July 19, 2014

How to identify a trend


We all keep hearing the "trend is your friend" or "follow the trend" etc but what is a trend?

A trend is the persistence of a stock to move in a particular direction (up or down) over extended periods of time. 

Since TA principles are independent of time, different trends can co-exist simultaneously over different time frames. For eg., it is common for weekly trend to up and daily trend to be down. Ditto for intraday charts.


A trend should always be treated as intact until there is a clear signal that the opposite trend has started.

Knowledge of a trend is important. This will help you trade on the winning side of the market and prevent you from taking decisions which run counter to the broader trend of the market.

Bullish trend

A bull trend is a series of higher highs and higher lows. The start of an up trend is signaled when price makes a higher low (trough), followed by a rally above the previous high (peak). The end is signaled formation of a lower high (peak), followed by a close below the previous low (trough). 

The peaks (HH) are also called as swing high and trough (HL) as swing low.

Bearish trend

A bear trend is a series of lower highs and lower lows. The start of a down trend is signaled when price makes a lower high (peak), followed by a break of the previous low (trough). The end is signaled formation of a higher low (trough), followed by a close above the previous high (peak). 

The LH is swing high and LL is swing low.

Example of trends

I have given examples using line charts... these are visually very easy to understand. For trading purposes, one should use a combination of line charts and candlesticks as the latter have the advantage of giving early signals.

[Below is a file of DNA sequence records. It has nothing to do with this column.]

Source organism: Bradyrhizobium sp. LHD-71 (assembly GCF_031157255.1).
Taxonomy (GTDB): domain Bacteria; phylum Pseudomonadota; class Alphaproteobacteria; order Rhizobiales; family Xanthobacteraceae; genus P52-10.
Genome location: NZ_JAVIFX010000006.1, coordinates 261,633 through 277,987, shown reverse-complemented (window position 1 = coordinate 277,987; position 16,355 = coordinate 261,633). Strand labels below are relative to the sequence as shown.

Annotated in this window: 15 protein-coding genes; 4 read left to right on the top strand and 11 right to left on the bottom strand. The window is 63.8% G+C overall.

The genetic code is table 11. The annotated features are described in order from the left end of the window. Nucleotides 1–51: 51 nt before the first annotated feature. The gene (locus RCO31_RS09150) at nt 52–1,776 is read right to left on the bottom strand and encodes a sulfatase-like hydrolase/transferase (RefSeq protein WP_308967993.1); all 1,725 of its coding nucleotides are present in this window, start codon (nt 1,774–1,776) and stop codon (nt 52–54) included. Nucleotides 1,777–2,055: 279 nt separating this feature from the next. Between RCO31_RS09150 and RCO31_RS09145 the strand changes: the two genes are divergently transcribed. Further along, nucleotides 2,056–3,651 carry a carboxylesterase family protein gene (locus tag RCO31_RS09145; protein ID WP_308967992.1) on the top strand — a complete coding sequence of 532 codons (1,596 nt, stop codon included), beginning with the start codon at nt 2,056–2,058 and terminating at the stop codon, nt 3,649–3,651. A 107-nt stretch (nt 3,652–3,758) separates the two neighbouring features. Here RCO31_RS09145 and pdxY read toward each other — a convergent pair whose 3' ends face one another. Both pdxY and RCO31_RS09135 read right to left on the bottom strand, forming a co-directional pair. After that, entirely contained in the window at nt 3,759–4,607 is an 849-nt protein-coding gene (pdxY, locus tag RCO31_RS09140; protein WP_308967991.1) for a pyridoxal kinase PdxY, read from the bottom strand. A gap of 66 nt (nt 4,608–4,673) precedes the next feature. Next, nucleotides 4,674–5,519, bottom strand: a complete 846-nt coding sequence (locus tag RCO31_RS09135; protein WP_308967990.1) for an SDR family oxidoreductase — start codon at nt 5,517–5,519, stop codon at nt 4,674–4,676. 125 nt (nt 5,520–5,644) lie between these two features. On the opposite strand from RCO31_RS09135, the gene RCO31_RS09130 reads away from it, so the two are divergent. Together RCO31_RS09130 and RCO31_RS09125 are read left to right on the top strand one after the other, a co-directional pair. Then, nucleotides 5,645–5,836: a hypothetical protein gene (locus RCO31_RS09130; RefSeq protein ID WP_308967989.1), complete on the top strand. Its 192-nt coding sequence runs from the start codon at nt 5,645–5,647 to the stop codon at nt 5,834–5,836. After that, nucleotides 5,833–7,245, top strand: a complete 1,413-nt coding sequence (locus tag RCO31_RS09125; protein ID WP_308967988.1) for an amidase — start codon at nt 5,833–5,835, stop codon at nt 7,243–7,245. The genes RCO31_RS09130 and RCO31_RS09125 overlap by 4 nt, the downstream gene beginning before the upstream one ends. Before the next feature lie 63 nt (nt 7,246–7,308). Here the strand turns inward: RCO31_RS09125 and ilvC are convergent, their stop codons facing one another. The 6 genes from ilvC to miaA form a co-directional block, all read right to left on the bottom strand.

The horizontal lines refer to applicable swing highs/ lows... these can be used as breakout levels or stoplosses.

Sample stock -5 min charts





Same stock - hourly charts



Same stock - daily charts



10 comments:

  1. a trader needs to have good understanding of 10 m 15 m , 30 m , 60 m , daily , weekly charts to identify trends , entry ,exit points ,

    ReplyDelete
    Replies
    1. Two time frames are more than enough. One is the current/ preferred trading timeframe and the other to get the bigger view.

      Delete
    2. is it as simple as that?

      Delete
    3. @sam - you can make it more complicated if you wish but it will be counter productive.

      In reality, once you learn how to manage the price and market behaviour, you need not learn anything else. All indicators are a waste of time... they apparently seek to make things easier or automate processes but eventually if you want to reduce the number of "fails" you have to dump indicators and go visual.

      So line chart followed by candlesticks give the clearest view of the market and can help you formulate your strategy. This calls for more mental work so in that sense it is not easy. But once you develop your own strategy, then the only work involved is following it.

      Delete
  2. kpl ji, if i invest for say 3 months to 2/3 years then what time frame will be good for me.

    ReplyDelete
    Replies
    1. For 3 months, use daily charts.
      For 3 years, use weekly charts.

      Delete
  3. For intra day trades what time frames would you recommend Sirji?

    ReplyDelete
    Replies
    1. 5 min... all my nifty charts posted in this blog show this timeframes

      Delete
  4. can u explain wolfe wave ?? and how to trade with it as a day trader?

    ReplyDelete
    Replies
    1. Visit http://www.wolfewave.com/what_is_the_wolfewave.htm

      I have no idea how to use this.

      Delete